But that's just the beginning. Because entities represent unique, real-life things, we can build a map that shows how they're related. So, you can look for things that share certain attributes, like "actresses under 20 from New York". Can you imagine trying to find that with a keyword search? [Shows typical keyword search results, with keywords highlighted: "NY blogger under fire for criticizing actress", "March 3 2004: New! 20 steps to be an actress", "Kid actress eats 20 York peppermints".] Entities are just smarter than words.

    So, Metaweb's been in the process of identifying millions of these entities and mapping out how they're related, and what words other sites use to refer to them. And it's really cool because they have a totally collaborative process that involves the online community. This thing will always be expanding and improving.

    So, how is this going to help you? Well let's say you're that guy writing the movie review. If you tag the review with an entity in Metaweb, it's like you're looking at a menu saying, "Hey, Metaweb, give me the movie poster and a trailer and some links and maybe some other information like the release date and who was in it." And BAM, it'd be right there. And now, your page looks awesome!

    Or, say you're that product guy at the music site. Instead of spending months doing messy integrations and maintaining all those feeds, you can just plug in to Metaweb, and suddenly everything just works. It's like a switchboard for content on the web. [Various logos related to web content: eg. Twitter, Facebook, Audio Scrobbler, Wordpress.] And not only that! When your site's built on entities, new things get magically connected. Like, if one of your users adds a band to her profile page, or tags them in a comment, that can show up on the band page, because they're all linked under the hood to the same entity.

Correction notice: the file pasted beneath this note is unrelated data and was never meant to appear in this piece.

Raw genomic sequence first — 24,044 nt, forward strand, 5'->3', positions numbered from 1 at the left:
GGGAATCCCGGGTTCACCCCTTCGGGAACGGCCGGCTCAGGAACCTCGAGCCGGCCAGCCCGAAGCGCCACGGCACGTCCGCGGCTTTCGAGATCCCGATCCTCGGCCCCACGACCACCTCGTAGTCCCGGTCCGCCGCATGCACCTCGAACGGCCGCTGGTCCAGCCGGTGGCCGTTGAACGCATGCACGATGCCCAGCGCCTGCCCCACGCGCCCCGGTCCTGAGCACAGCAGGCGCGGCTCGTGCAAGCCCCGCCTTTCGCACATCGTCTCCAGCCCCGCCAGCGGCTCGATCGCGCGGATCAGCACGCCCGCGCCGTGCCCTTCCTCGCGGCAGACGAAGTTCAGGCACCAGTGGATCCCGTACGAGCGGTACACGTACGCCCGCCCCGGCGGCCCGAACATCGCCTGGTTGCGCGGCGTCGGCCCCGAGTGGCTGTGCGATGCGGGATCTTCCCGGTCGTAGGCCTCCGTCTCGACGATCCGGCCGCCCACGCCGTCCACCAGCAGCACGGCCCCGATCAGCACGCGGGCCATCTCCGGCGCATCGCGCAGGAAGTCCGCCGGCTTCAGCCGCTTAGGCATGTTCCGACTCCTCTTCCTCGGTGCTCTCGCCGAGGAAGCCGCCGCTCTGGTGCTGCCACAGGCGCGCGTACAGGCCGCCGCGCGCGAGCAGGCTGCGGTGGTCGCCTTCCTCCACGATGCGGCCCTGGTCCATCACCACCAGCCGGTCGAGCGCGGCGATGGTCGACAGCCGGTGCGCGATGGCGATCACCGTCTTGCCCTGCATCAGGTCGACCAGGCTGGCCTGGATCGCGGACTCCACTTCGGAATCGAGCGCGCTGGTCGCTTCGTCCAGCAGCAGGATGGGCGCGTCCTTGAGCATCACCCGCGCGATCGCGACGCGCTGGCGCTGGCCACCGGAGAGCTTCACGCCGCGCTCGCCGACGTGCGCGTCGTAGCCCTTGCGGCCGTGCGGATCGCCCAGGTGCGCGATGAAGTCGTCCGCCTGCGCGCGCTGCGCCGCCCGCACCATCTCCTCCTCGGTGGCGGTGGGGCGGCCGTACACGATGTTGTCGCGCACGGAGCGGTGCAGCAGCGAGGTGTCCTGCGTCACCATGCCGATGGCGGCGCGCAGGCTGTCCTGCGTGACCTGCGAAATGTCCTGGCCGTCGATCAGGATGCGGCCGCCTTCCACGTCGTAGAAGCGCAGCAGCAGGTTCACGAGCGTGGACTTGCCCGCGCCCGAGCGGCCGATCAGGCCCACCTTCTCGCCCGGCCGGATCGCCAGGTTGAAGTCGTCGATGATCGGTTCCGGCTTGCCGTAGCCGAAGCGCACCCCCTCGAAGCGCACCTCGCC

Are you kidding me? This stuff sounds impossible! Well, that's what they said about the barcode.

    And it's not just movies and bands. Metaweb has millions of entities in thousands of categories: twelve million and counting!

    Metaweb makes your site smarter. It's time to connect to the web. Metaweb.com.


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    Publicado el 27.3.2010 por Equipo GNOSS

    El 19 de Julio de 2000, en el Simposio Principles of Distributed Computing, el Profesor Eric Brewer, de la Universidad de Berkeley, expuso en su charla una Conjetura que ha tenido y tiene un impacto fundamental en la historia de Internet. Según su conjetura, de los 3 requerimientos de un sistema distribuido, sólo es posible proporcionar 2 al mismo tiempo. Los 3 requerimientos son: